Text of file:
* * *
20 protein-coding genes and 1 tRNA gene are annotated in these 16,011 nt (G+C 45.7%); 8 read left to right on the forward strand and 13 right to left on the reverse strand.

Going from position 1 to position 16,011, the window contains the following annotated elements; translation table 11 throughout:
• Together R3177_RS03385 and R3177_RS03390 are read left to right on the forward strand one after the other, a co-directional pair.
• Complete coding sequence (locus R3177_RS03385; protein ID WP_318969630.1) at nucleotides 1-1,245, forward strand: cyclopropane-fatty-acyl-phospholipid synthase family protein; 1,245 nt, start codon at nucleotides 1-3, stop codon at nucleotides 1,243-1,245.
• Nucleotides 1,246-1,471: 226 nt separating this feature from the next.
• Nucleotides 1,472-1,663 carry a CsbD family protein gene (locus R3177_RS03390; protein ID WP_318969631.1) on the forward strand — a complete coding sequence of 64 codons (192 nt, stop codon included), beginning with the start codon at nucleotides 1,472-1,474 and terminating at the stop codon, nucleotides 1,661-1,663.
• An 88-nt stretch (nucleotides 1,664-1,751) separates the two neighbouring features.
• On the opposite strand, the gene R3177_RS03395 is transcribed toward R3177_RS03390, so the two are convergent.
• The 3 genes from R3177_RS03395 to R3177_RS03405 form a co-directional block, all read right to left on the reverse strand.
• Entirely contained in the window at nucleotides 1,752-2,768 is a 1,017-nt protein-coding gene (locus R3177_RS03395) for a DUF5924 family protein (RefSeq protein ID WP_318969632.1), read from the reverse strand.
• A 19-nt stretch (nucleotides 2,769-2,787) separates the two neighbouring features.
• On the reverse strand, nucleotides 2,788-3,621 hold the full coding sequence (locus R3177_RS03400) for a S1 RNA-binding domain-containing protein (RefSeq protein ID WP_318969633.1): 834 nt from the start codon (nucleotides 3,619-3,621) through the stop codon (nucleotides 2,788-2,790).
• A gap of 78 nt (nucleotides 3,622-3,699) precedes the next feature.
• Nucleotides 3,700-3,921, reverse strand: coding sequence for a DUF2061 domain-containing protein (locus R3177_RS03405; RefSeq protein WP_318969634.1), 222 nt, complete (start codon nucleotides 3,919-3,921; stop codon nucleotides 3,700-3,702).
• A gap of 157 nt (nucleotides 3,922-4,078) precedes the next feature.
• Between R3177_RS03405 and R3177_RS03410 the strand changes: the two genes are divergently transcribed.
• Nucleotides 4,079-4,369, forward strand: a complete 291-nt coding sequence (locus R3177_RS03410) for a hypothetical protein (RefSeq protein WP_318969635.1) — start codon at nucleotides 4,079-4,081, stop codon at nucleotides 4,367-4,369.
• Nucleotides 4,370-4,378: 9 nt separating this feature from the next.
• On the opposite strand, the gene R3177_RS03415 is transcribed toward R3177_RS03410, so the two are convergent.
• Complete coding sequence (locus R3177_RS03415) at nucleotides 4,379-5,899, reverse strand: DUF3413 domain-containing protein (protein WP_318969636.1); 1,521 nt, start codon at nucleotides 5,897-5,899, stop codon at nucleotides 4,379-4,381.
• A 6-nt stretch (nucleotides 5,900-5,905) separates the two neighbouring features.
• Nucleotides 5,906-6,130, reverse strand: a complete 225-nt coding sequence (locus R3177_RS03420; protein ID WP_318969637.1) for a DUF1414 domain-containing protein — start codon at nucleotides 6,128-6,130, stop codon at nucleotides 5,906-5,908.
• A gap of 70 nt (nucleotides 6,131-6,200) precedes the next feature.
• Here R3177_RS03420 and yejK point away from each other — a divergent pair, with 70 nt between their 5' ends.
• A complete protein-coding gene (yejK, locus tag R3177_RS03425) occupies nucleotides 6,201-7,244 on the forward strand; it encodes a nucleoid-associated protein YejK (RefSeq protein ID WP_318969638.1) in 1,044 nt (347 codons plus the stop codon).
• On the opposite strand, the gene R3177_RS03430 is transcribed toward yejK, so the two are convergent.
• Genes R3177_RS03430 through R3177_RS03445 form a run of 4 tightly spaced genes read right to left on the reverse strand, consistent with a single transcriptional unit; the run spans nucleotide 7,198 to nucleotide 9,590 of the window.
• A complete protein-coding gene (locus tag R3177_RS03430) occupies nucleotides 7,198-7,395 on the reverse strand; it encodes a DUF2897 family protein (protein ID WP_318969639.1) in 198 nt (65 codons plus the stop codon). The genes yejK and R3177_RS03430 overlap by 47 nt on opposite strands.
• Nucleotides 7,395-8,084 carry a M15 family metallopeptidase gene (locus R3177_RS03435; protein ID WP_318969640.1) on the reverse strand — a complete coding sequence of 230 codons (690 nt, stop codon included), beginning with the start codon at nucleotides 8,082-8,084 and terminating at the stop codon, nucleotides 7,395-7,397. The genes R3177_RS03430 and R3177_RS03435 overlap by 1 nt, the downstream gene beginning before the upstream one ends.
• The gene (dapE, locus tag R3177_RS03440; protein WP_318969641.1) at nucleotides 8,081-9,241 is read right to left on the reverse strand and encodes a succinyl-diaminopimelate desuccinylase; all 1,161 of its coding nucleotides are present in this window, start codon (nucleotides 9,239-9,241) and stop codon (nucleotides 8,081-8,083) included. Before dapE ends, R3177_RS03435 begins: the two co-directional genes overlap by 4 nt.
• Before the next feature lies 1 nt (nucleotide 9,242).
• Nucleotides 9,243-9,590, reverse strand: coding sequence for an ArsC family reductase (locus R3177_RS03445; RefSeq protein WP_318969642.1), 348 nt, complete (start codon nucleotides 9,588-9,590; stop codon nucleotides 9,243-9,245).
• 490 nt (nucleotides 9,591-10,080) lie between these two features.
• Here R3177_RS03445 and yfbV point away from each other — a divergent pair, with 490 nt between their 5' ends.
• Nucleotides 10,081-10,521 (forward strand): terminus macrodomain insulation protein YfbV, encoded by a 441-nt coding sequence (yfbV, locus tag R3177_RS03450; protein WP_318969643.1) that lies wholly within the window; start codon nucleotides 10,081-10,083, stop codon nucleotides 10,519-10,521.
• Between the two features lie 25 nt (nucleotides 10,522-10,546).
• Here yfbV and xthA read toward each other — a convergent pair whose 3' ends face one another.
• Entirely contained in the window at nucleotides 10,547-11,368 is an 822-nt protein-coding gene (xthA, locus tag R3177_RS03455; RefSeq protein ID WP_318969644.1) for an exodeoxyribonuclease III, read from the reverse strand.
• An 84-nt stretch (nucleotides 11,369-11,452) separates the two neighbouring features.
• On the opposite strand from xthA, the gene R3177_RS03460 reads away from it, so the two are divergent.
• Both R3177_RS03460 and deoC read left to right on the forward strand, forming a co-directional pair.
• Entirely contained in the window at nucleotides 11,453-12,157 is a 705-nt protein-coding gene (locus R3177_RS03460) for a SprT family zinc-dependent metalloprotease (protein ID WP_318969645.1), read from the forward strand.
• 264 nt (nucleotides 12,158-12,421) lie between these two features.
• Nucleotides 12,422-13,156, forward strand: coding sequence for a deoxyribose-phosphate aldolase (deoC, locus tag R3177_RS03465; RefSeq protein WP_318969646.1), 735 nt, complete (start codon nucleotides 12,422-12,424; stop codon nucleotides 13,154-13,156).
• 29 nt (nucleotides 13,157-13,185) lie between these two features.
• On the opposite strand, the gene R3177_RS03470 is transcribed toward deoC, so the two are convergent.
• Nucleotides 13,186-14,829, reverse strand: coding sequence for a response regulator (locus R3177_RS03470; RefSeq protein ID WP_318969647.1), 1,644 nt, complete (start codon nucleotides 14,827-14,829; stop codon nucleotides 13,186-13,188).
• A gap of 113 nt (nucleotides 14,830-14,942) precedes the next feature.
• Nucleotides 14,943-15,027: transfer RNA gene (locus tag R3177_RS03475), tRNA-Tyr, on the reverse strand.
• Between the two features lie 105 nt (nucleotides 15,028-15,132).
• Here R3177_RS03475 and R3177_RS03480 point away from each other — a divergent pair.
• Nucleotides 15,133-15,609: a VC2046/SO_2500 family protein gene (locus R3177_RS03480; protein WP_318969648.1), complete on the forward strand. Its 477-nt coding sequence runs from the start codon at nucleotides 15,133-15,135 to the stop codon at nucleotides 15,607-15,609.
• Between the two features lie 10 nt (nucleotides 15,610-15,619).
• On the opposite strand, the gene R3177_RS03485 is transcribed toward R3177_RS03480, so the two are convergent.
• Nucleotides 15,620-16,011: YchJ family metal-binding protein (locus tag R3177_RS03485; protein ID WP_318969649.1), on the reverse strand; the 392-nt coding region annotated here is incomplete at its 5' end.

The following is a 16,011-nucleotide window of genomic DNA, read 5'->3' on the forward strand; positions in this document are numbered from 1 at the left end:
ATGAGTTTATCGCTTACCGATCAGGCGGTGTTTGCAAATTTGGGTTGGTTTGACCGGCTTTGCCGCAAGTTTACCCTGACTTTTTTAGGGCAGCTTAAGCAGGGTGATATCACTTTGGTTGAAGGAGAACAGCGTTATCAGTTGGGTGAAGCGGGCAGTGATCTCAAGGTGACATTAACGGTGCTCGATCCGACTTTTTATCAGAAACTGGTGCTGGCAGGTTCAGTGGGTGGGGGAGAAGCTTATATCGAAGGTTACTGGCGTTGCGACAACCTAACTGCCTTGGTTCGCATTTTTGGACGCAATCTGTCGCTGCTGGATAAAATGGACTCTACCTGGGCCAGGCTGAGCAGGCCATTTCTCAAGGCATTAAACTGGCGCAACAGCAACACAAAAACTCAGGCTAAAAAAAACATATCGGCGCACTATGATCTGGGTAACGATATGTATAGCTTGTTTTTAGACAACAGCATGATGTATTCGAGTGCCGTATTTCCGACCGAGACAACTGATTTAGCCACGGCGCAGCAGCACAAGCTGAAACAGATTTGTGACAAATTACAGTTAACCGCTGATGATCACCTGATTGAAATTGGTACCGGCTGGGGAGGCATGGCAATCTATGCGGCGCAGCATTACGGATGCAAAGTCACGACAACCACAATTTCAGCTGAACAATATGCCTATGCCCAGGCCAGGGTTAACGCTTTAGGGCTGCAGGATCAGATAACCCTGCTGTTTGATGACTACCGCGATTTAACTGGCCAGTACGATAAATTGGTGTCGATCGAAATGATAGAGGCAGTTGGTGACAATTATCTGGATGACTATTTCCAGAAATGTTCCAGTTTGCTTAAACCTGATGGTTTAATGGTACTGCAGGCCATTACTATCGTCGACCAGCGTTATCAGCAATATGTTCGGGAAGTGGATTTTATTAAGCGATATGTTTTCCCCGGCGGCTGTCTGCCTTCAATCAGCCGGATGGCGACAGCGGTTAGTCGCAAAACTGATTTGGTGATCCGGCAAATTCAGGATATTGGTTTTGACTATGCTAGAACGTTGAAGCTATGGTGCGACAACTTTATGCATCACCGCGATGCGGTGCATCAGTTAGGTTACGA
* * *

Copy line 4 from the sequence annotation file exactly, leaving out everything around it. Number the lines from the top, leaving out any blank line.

• Complete coding sequence (locus R3177_RS03385; protein ID WP_318969630.1) at nucleotides 1-1,245, forward strand: cyclopropane-fatty-acyl-phospholipid synthase family protein; 1,245 nt, start codon at nucleotides 1-3, stop codon at nucleotides 1,243-1,245.